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Bucks County, PA, United States
In addition to her award-winning young adult fiction, Diana Muñoz Stewart runs her own company providing content for websites and blogs on health, writing, and family. She earned her Bachelor’s degree in English Literature from Rowan University and a Master’s degree in Creative Writing from the Stonecoast, University of Southern Maine. When she’s not writing, she can be found kayaking in her backyard or hiking with her kids and the man who’s made her heart race and palms sweat since their devoted teen years.

Saturday, April 7, 2012

Purple Trees and Writing Doubts

The silver tin of crayons the teacher set out for us to draw with in kindergarten seemed to me a glittering treasure. The wealth of colors danced, sang to me like a siren song. Create, they said. I did.

I drew a purple tree. Who doesn't like purple? It makes my heart feel bright. The little girl next to me watched. I figured she was seriously impressed with my awesome coloring skill. The key was in not pressing too hard, nor too soft. After a moment she said, "You can't draw a purple tree." I stopped drawing. Huh? I looked at her. She seemed very certain, very mature. Her hair was so shiny, spun honey. She passed me a green crayon. "Trees are green," she informed me in a voice way too adult for a five year old.

I refused the crayon. I was stubborn. Still am. I have a hard time changing course and an even harder time giving up--which explains how I managed to stay married to my high school sweetheart for all these years. Well, that, and I really love him. But stubbornness isn't why I didn't take the crayon. I didn't take it, because who was that kid to tell me I couldn't draw a purple tree? She wasn't the boss of me. (Okay, so maybe that attitude Is stubbornness.)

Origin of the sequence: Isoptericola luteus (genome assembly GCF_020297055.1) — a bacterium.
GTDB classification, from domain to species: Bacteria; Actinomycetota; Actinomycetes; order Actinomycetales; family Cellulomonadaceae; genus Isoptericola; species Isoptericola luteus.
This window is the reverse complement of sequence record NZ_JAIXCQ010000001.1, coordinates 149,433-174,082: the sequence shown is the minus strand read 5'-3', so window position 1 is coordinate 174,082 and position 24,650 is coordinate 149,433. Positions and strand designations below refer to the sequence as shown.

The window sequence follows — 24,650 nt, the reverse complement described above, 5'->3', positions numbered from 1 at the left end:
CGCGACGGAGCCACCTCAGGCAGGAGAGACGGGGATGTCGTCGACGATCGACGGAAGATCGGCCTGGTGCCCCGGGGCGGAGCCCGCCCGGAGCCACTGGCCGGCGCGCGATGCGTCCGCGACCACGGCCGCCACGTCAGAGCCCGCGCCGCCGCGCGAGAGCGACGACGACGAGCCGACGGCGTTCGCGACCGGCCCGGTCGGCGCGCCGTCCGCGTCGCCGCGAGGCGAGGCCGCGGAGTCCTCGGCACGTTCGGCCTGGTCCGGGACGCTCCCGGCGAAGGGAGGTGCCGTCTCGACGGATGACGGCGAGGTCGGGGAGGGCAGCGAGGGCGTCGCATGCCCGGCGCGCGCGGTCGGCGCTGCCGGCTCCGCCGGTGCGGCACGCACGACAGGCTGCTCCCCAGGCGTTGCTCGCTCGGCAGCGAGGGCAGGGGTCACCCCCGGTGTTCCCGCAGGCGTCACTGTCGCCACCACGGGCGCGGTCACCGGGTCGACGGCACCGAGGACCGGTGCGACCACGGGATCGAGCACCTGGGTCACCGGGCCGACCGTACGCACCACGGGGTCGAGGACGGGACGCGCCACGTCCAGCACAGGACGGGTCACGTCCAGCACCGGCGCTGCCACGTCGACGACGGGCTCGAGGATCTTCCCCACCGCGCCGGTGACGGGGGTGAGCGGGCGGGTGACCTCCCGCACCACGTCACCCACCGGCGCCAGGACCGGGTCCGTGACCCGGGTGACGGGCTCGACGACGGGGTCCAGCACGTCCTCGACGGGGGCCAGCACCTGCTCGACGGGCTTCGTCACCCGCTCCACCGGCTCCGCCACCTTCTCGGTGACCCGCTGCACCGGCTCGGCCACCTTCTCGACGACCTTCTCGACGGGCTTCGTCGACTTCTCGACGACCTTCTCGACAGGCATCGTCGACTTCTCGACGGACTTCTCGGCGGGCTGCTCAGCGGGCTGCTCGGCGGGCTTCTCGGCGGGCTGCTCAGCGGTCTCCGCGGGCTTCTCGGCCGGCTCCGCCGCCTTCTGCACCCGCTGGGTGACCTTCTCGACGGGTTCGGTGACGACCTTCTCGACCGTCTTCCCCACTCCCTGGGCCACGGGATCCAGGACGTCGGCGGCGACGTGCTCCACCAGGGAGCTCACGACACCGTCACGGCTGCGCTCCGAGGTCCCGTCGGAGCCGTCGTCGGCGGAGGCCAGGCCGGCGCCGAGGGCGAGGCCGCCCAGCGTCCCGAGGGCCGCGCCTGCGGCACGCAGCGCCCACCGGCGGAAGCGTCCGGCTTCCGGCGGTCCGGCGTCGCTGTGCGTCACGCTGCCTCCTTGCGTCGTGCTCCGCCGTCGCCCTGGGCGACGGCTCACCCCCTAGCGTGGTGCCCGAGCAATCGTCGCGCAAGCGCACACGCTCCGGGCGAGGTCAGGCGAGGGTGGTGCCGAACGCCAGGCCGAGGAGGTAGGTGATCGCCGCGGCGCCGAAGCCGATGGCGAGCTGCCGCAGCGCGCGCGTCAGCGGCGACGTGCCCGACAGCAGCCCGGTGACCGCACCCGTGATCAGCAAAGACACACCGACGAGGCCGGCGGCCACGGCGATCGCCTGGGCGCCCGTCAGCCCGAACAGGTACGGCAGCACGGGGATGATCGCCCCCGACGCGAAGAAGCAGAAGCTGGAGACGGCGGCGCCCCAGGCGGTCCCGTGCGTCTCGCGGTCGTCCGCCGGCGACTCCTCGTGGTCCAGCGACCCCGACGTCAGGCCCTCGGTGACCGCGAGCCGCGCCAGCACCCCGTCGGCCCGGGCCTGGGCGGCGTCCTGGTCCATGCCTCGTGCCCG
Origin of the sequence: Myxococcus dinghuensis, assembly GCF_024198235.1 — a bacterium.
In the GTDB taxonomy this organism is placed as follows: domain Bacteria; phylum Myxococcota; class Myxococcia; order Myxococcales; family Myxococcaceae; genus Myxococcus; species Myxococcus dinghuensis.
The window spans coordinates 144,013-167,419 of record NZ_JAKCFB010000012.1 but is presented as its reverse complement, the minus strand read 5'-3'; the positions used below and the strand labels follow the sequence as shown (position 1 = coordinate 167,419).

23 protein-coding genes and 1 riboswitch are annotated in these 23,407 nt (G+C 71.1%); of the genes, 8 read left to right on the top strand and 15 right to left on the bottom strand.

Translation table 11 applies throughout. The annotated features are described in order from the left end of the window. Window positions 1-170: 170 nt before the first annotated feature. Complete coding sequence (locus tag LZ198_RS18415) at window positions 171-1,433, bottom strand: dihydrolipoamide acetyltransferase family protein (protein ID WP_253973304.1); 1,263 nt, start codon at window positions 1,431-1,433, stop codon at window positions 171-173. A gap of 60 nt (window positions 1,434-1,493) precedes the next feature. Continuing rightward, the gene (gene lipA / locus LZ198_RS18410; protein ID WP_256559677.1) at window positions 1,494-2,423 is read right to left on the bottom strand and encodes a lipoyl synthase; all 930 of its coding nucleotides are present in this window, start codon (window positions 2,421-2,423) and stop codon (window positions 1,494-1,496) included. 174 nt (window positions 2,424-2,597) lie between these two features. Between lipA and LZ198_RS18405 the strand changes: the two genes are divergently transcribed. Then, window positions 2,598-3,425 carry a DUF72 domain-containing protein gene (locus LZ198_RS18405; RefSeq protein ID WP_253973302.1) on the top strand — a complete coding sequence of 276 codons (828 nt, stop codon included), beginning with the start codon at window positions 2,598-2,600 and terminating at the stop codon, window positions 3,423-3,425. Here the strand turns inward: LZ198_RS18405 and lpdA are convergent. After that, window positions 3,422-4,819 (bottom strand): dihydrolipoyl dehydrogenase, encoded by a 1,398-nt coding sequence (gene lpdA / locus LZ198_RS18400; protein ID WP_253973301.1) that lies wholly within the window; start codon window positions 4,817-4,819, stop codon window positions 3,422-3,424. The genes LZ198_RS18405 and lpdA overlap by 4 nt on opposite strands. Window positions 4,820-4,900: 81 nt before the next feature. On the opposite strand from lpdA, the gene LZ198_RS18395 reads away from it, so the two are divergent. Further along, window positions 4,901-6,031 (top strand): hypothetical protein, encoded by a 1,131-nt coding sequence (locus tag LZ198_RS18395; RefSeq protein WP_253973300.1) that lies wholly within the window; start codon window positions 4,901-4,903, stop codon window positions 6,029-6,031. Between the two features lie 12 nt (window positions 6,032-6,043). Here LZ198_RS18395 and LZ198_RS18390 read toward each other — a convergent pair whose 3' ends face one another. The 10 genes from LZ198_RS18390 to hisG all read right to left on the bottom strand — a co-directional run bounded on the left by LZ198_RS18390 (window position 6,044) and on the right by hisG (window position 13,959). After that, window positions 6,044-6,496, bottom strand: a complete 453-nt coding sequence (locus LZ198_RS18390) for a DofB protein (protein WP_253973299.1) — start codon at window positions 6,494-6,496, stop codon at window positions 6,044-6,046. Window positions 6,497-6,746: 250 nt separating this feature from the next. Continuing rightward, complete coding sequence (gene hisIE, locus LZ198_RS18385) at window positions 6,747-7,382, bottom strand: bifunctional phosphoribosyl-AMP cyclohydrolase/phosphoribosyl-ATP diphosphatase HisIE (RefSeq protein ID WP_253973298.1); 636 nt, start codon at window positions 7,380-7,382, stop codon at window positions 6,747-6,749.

I kept drawing, but a little seed of disapproval had been planted inside me. I never drew another purple tree. In the years to follow, I would often stop myself in the middle of creating something--a poem, picture, novel, wondering if I was doing it the right way, feeling inadequate and a little silly. Linda Barry in her wonderful book, What It Is talks about this artistic worry and how it can sap the joy out of your work. She suggests we need to find creative ways around that doubt, to remember how to play with abandon.

The day someone on Facebook posted the above picture of a purple tree, I was delighted. Purple trees exist! That little seed of doubt was based on a lie. Colors were meant to draw what's in your imagination and sometimes that imagination will reflect a part of your life or world you had yet to fully see or understand.

Every time I sit down to write these days, all I see are purple tree mistakes.

This morning I woke up, after a long week of long nights of not sleeping, and wondered how I was going to write. I thought about not having the energy, the clarity of vision, of purple tree mistakes then I opened up a book of poetry by Rainer Maria Rilke. I read this random entry:

Go into Yourself

There is only one thing to do. Go into yourself. Examine your reason for writing. Discover whether it is rooted in the depths of your heart, and find out whether you would rather die than be forbidden to write. Above all, ask yourself in the stillest hour of the night, have I no choice but to write? Dig deep within for the truest answer, and if this answer is a strong and simple yes, then build your life upon this necessity. Your life henceforth, down to its most ordinary and insignificant moment, must prove and reveal this truth.
Paris, February 17, 1903 Letters to a Young Poet

So a lot of the poetry book by Rilke is about writing, and this was just a surprise random get, or maybe it's a purple tree. Something that can't be, an inspirational message meant specifically for me and my purple tree doubts and all my Harold and the Purple Crayon brethren reading this post. It's your choice. Either answer can work. Pick the one that glitters for you. Now, grab the nearest crayon and have fun.

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